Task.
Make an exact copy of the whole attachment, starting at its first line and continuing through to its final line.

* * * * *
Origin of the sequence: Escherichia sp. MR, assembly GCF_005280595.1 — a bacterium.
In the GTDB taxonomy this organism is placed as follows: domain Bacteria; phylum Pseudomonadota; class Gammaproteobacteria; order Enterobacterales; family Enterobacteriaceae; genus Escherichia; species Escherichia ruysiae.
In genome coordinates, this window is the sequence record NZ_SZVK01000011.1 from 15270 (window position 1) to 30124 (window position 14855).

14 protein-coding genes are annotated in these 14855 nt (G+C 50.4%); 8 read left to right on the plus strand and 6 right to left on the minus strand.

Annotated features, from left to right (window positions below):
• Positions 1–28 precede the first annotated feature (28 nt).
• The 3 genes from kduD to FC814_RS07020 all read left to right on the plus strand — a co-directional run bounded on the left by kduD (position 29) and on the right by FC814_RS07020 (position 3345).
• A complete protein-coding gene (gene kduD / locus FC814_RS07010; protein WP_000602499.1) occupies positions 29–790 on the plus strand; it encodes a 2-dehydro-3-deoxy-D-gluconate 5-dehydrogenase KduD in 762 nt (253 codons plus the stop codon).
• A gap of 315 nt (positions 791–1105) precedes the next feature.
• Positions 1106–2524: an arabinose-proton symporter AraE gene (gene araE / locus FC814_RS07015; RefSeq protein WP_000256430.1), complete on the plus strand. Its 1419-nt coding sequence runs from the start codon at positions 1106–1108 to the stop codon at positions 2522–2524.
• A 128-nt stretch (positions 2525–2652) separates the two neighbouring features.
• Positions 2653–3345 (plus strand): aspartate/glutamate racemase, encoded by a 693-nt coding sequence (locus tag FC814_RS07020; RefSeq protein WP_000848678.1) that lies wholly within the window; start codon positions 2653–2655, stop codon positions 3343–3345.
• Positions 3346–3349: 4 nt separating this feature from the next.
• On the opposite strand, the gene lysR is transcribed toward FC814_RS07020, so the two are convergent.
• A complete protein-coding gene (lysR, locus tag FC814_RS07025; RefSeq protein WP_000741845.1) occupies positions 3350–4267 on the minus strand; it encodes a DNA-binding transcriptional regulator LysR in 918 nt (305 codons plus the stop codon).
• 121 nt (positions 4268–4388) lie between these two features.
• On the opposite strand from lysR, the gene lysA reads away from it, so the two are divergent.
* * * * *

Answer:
Origin of the sequence: Escherichia sp. MR, assembly GCF_005280595.1 — a bacterium.
In the GTDB taxonomy this organism is placed as follows: domain Bacteria; phylum Pseudomonadota; class Gammaproteobacteria; order Enterobacterales; family Enterobacteriaceae; genus Escherichia; species Escherichia ruysiae.
In genome coordinates, this window is the sequence record NZ_SZVK01000011.1 from 15270 (window position 1) to 30124 (window position 14855).

14 protein-coding genes are annotated in these 14855 nt (G+C 50.4%); 8 read left to right on the plus strand and 6 right to left on the minus strand.

Annotated features, from left to right (window positions below):
• Positions 1–28 precede the first annotated feature (28 nt).
• The 3 genes from kduD to FC814_RS07020 all read left to right on the plus strand — a co-directional run bounded on the left by kduD (position 29) and on the right by FC814_RS07020 (position 3345).
• A complete protein-coding gene (gene kduD / locus FC814_RS07010; protein WP_000602499.1) occupies positions 29–790 on the plus strand; it encodes a 2-dehydro-3-deoxy-D-gluconate 5-dehydrogenase KduD in 762 nt (253 codons plus the stop codon).
• A gap of 315 nt (positions 791–1105) precedes the next feature.
• Positions 1106–2524: an arabinose-proton symporter AraE gene (gene araE / locus FC814_RS07015; RefSeq protein WP_000256430.1), complete on the plus strand. Its 1419-nt coding sequence runs from the start codon at positions 1106–1108 to the stop codon at positions 2522–2524.
• A 128-nt stretch (positions 2525–2652) separates the two neighbouring features.
• Positions 2653–3345 (plus strand): aspartate/glutamate racemase, encoded by a 693-nt coding sequence (locus tag FC814_RS07020; RefSeq protein WP_000848678.1) that lies wholly within the window; start codon positions 2653–2655, stop codon positions 3343–3345.
• Positions 3346–3349: 4 nt separating this feature from the next.
• On the opposite strand, the gene lysR is transcribed toward FC814_RS07020, so the two are convergent.
• A complete protein-coding gene (lysR, locus tag FC814_RS07025; RefSeq protein WP_000741845.1) occupies positions 3350–4267 on the minus strand; it encodes a DNA-binding transcriptional regulator LysR in 918 nt (305 codons plus the stop codon).
• 121 nt (positions 4268–4388) lie between these two features.
• On the opposite strand from lysR, the gene lysA reads away from it, so the two are divergent.